The author is assistant vice president-law-dispute resolution, of Sprint Corp. He is on the regional advisory board to the AAA and has lectured and written extensively on the topics of litigation, arbitration and ADR. The views expressed in this paper are strictly those of the author and do not necessarily reflect those of Sprint Corp.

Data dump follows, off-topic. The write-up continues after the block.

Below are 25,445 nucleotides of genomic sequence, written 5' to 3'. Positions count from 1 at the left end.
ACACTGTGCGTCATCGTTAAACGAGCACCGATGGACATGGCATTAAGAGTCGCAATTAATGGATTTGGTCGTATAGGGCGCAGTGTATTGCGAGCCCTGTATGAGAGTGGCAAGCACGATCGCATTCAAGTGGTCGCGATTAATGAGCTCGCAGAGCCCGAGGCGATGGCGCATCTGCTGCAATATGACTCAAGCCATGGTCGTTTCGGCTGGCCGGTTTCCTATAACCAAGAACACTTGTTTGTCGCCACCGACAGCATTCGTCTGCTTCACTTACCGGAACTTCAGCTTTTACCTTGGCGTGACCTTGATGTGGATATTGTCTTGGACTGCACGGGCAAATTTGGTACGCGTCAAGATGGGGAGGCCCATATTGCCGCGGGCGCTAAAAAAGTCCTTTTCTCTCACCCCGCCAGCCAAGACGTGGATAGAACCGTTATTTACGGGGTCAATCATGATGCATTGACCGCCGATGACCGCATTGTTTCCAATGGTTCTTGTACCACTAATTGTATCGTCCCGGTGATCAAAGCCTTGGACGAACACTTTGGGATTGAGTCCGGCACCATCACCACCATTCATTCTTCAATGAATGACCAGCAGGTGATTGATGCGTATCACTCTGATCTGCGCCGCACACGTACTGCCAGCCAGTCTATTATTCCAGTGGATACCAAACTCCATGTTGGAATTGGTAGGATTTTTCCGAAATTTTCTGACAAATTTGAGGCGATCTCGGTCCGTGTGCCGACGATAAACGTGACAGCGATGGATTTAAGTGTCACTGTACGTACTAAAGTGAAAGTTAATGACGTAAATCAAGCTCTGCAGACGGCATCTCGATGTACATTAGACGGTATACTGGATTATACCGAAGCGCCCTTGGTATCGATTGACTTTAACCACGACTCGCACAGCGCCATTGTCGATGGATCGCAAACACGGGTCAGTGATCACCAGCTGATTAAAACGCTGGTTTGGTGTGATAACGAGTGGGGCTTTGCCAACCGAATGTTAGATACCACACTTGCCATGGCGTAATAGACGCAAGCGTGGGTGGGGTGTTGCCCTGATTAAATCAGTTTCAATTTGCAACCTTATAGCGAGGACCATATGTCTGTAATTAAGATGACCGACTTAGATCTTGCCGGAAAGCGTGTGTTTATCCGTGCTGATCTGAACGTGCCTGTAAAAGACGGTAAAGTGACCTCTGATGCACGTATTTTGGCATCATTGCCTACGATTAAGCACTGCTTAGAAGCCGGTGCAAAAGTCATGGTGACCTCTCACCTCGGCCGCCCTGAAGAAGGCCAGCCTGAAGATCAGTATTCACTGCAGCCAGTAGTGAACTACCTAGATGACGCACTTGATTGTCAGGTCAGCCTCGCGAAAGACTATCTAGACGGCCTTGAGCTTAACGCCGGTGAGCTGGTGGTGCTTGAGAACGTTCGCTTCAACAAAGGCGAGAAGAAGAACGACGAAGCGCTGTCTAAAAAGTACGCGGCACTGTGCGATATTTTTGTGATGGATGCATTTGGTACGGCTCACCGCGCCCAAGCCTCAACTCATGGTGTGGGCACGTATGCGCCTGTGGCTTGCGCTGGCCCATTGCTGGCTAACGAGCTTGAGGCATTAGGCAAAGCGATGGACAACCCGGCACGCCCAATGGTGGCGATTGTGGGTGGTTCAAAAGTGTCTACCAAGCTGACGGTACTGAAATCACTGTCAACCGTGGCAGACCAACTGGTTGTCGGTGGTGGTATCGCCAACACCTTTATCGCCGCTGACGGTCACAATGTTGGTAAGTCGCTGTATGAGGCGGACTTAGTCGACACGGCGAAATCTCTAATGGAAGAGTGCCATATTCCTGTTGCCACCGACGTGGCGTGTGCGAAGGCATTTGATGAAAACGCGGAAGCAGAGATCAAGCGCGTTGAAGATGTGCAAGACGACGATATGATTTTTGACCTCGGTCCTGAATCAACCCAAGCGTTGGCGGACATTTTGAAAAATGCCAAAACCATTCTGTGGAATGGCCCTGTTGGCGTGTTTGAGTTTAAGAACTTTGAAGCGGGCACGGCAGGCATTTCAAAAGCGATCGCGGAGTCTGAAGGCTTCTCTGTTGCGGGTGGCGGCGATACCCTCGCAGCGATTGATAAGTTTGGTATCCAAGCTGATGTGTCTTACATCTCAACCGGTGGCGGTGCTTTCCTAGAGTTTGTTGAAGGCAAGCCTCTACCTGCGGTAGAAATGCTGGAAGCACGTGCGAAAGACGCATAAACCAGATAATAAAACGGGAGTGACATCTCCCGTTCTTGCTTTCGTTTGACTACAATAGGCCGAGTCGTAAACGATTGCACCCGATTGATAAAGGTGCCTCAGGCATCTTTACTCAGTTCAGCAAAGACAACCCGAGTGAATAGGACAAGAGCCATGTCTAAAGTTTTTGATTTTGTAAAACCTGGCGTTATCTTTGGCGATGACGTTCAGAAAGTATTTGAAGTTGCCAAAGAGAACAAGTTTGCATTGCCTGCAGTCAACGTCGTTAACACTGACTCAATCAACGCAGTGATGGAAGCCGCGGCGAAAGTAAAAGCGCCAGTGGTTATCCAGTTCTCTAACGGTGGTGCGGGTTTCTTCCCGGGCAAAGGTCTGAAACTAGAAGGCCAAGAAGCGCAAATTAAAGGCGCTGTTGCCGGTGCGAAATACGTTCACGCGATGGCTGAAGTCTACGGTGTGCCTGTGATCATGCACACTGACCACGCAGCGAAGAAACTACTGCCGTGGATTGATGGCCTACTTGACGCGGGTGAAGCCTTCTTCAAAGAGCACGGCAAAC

The dispute resolution industry is changing rapidly. Courts are now heavily involved in mediation processes and ADR services provide an array of mediation choices. With more mediation opportunities, parties need to develop an understanding of the factors that should be considered in mediation selection. Mediation is a very personal service and the success of the mediation and the ultimate outcome of the conflict depends heavily on matching the optimal mediator to the particular dispute. More specifically, the mediator selected should have the ability to "fix" whatever is wrong with the underlying negotiations. In turn, this requires the ability to diagnose the problem which is impeding a negotiated resolution. If the general problem with the underlying negotiation can be understood, the chances of selecting an appropriate mediator are enhanced.